In March, a court in Guangdong province, in separate trials, convicted women’s rights activist Su Changlan and online political commentator Chen Qitang on baseless charges of “inciting subversion” and sentenced them to prison terms of three years and four-and-a-half years, respectively. Su was released in October after serving her sentence. Her health deteriorated sharply while in detention due to inadequate medical care and poor conditions in detention. In March, a Sichuan court sentenced artist Chen Yunfei to four years in prison on charges of “picking quarrels and provoking trouble” in connection with his activities commemorating the 1989 Tiananmen Massacre.
The government also tried to eliminate the country’s few independent human rights news websites by jailing their founders. In August, a Yunnan court sentenced citizen journalist and protest chronicler Lu Yuyu to four years in prison on charges of “picking quarrels and provoking trouble.” Also in August, authorities charged Liu Feiyue, founder of the website Civil Rights and Livelihood Watch (民生观察) with “leaking state secrets” and “inciting subversion of state power.” Liu could face life imprisonment if convicted. Veteran activist and founder of the human rights website 64 Tianwang, Huang Qi, suffers from kidney disease and has been denied adequate medical care since his detention in November 2016.
In August, prominent rights lawyer and activist Gao Zhisheng disappeared from his home in Shaanxi province. Authorities subsequently informed Gao’s family that he had been taken into police custody.
China continues to detain non-citizens for promoting human rights in China. In March, Guangdong authorities arbitrarily detained Taiwan democracy activist Lee Ming-che. After holding him incommunicado for six months, denying him access to family, a court in Hunan province sentenced Lee to five years in prison for “subverting state power.” Mainland activist Peng Yuhua, who was tried alongside Lee, was given a seven-year sentence on the same charge.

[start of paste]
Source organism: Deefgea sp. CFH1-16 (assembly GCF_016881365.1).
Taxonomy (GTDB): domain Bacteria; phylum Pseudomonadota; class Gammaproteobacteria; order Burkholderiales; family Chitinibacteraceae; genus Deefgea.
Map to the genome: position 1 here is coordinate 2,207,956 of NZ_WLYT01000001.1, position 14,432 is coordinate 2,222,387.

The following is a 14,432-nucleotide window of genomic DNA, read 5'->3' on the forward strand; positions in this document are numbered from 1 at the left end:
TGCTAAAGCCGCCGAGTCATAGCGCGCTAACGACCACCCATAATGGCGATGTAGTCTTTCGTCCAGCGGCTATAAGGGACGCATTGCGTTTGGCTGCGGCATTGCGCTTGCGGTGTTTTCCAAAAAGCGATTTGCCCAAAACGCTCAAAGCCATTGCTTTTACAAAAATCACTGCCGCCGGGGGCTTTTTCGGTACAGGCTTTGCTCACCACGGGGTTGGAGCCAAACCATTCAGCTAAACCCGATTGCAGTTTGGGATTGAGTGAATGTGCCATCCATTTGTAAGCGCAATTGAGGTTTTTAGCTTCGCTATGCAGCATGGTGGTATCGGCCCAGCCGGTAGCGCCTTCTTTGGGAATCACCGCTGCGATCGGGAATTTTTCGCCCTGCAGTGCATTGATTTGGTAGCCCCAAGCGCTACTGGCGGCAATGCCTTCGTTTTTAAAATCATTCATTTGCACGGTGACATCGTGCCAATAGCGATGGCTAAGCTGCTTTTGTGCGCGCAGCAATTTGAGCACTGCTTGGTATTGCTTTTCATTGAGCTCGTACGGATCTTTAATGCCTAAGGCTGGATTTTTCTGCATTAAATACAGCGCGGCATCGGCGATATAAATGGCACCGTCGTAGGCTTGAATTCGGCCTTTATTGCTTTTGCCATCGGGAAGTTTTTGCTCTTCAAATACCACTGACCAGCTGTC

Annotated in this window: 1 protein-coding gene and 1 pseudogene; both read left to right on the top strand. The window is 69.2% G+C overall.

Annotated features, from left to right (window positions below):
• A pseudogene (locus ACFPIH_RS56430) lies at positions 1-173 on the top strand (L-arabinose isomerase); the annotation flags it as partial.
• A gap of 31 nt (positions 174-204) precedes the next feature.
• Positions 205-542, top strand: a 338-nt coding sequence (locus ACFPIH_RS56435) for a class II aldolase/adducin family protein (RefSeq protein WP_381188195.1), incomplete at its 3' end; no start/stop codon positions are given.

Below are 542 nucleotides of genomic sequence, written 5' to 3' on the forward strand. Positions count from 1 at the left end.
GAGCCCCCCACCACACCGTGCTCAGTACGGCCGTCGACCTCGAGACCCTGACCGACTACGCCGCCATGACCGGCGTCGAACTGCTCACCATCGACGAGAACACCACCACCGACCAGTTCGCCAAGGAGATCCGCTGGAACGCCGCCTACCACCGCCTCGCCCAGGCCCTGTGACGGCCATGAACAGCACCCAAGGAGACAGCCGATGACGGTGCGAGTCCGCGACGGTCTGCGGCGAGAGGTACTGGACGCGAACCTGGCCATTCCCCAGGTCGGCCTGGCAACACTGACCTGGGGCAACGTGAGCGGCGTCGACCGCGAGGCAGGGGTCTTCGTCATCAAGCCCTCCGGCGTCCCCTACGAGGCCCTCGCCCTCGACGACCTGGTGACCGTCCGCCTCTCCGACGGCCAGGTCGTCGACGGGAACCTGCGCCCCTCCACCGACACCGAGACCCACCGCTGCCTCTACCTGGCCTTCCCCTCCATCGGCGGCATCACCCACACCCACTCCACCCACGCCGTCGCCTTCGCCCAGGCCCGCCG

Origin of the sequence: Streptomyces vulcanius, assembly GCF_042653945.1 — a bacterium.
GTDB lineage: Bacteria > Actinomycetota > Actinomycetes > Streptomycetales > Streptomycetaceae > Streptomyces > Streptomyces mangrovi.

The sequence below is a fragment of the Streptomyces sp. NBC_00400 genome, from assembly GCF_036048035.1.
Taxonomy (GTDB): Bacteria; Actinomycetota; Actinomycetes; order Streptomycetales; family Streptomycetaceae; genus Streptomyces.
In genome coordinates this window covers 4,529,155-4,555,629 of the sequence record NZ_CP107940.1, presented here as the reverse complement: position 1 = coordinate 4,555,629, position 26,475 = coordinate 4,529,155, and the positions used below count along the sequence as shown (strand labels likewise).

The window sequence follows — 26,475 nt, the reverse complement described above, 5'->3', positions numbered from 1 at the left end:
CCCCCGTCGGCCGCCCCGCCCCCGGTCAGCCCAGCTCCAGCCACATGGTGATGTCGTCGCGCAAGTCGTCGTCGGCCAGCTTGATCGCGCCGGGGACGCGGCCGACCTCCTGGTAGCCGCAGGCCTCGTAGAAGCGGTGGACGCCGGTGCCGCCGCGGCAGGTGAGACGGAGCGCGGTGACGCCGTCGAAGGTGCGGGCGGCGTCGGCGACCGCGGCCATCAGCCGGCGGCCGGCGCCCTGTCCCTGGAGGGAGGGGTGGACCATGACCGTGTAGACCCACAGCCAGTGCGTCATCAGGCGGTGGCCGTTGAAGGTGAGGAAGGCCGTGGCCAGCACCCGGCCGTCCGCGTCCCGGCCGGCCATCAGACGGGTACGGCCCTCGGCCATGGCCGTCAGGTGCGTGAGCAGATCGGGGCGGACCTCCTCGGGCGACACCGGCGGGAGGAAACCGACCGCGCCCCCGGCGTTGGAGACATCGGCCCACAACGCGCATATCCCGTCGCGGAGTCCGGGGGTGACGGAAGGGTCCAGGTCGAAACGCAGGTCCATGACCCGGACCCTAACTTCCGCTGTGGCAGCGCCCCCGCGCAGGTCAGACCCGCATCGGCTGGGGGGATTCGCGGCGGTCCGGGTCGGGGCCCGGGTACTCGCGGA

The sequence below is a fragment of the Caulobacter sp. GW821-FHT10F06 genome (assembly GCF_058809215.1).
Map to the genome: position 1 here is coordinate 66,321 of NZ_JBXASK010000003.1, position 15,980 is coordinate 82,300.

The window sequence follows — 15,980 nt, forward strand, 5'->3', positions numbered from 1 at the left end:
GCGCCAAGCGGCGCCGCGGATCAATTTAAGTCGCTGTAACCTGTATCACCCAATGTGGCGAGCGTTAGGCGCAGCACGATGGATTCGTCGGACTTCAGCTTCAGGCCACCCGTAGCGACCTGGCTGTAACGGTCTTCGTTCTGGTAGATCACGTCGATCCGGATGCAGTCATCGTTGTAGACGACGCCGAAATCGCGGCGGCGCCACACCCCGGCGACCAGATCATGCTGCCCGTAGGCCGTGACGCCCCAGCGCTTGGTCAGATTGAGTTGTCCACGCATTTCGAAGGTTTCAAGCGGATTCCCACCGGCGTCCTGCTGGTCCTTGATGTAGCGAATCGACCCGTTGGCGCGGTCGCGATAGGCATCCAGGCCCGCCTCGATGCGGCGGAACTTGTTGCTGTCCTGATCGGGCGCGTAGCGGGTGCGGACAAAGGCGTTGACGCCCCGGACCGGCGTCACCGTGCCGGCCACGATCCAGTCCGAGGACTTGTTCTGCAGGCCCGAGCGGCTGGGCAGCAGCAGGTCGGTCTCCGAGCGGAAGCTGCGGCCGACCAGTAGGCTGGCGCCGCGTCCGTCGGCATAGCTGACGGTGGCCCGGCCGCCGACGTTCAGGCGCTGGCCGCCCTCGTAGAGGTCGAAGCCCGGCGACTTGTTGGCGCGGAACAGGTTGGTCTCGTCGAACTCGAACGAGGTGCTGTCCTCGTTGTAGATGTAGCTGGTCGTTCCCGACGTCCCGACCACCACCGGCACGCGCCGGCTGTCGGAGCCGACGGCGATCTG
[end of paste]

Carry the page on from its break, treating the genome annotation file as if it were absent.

Authorities adopted new measures to limit access to circumvention tools that allow netizens to scale the Great Firewall to access the uncensored global internet. In January 2017, the Ministry of Industry and Information Technology issued regulations making it unlawful to provide circumvention tools without the ministry’s pre-approval.
In March, Chongqing authorities made public a regulation that bans unauthorized use of internet circumvention tools in the city. Anyone—from individuals to companies—who does so would be ordered to disconnect and receive a warning. The regulation was unprecedented in banning all use of these tools. The same month a Guangdong court sentenced Deng Jiewei to nine months in jail for illegally selling virtual private networks, or VPNs, which protect user privacy by shielding browsing activities from service providers or state surveillance.
In July, Apple removed dozens of VPNs from its App store in China, citing compliance with government regulations. In August, the Cyberspace Administration of China (CAC) ordered five websites, including shopping giant Alibaba, to remove vendors that offered access to VPNs. In September, police detained Zhen Jianghua, activist and founder of a website that teaches people how to circumvent internet censorship, on suspicion of “inciting subversion.” In November, in a letter to two US senators, Apple confirmed that it had removed 674 VPNs from its App store in China this year, citing compliance with government regulations.
Authorities further tightened screws on social media. In June, they shut down dozens of entertainment news and celebrity gossip social media accounts after calling on internet companies to “actively promote socialist core values” and stop the spread of “vulgar … sentiments.” In August, the CAC announced additional new regulations on the requirement of real-name registration. In September Weibo barred users who had not registered with their real names from posting messages on their own microblogs or comment on others.
In September, the CAC promulgated measures to make creators of online chat groups such as those on QQ and Wechat liable for information other users shared in the groups. The rules also require the service providers to establish credit rating systems for chat group users. Those who violate Chinese laws and regulations will have their credit scores lowered.